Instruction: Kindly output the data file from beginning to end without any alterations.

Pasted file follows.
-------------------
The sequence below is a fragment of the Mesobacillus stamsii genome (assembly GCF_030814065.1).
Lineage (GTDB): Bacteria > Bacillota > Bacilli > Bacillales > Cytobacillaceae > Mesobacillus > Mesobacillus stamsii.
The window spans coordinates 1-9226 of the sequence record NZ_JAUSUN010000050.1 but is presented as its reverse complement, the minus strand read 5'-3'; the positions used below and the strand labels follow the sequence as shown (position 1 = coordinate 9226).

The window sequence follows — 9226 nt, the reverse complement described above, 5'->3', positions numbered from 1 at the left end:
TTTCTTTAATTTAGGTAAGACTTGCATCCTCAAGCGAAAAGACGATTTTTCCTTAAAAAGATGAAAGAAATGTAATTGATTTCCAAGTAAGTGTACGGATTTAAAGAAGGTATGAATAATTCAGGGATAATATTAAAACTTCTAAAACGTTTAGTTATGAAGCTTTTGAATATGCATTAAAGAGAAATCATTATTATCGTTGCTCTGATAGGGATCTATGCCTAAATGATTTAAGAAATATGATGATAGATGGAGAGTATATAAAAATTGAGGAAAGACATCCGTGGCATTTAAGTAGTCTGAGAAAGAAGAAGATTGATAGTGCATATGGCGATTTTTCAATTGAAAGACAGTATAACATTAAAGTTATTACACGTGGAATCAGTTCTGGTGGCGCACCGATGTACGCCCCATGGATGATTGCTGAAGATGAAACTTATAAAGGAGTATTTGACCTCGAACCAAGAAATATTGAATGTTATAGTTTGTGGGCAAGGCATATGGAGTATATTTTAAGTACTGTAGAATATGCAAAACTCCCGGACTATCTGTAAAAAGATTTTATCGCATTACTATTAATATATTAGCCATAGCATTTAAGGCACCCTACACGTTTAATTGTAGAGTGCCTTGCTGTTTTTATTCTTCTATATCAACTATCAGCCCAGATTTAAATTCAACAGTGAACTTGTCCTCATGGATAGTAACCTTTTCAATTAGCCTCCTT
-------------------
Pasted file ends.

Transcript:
The sequence below is a fragment of the Mesobacillus stamsii genome (assembly GCF_030814065.1).
Lineage (GTDB): Bacteria > Bacillota > Bacilli > Bacillales > Cytobacillaceae > Mesobacillus > Mesobacillus stamsii.
The window spans coordinates 1-9226 of the sequence record NZ_JAUSUN010000050.1 but is presented as its reverse complement, the minus strand read 5'-3'; the positions used below and the strand labels follow the sequence as shown (position 1 = coordinate 9226).

The window sequence follows — 9226 nt, the reverse complement described above, 5'->3', positions numbered from 1 at the left end:
TTTCTTTAATTTAGGTAAGACTTGCATCCTCAAGCGAAAAGACGATTTTTCCTTAAAAAGATGAAAGAAATGTAATTGATTTCCAAGTAAGTGTACGGATTTAAAGAAGGTATGAATAATTCAGGGATAATATTAAAACTTCTAAAACGTTTAGTTATGAAGCTTTTGAATATGCATTAAAGAGAAATCATTATTATCGTTGCTCTGATAGGGATCTATGCCTAAATGATTTAAGAAATATGATGATAGATGGAGAGTATATAAAAATTGAGGAAAGACATCCGTGGCATTTAAGTAGTCTGAGAAAGAAGAAGATTGATAGTGCATATGGCGATTTTTCAATTGAAAGACAGTATAACATTAAAGTTATTACACGTGGAATCAGTTCTGGTGGCGCACCGATGTACGCCCCATGGATGATTGCTGAAGATGAAACTTATAAAGGAGTATTTGACCTCGAACCAAGAAATATTGAATGTTATAGTTTGTGGGCAAGGCATATGGAGTATATTTTAAGTACTGTAGAATATGCAAAACTCCCGGACTATCTGTAAAAAGATTTTATCGCATTACTATTAATATATTAGCCATAGCATTTAAGGCACCCTACACGTTTAATTGTAGAGTGCCTTGCTGTTTTTATTCTTCTATATCAACTATCAGCCCAGATTTAAATTCAACAGTGAACTTGTCCTCATGGATAGTAACCTTTTCAATTAGCCTCCTT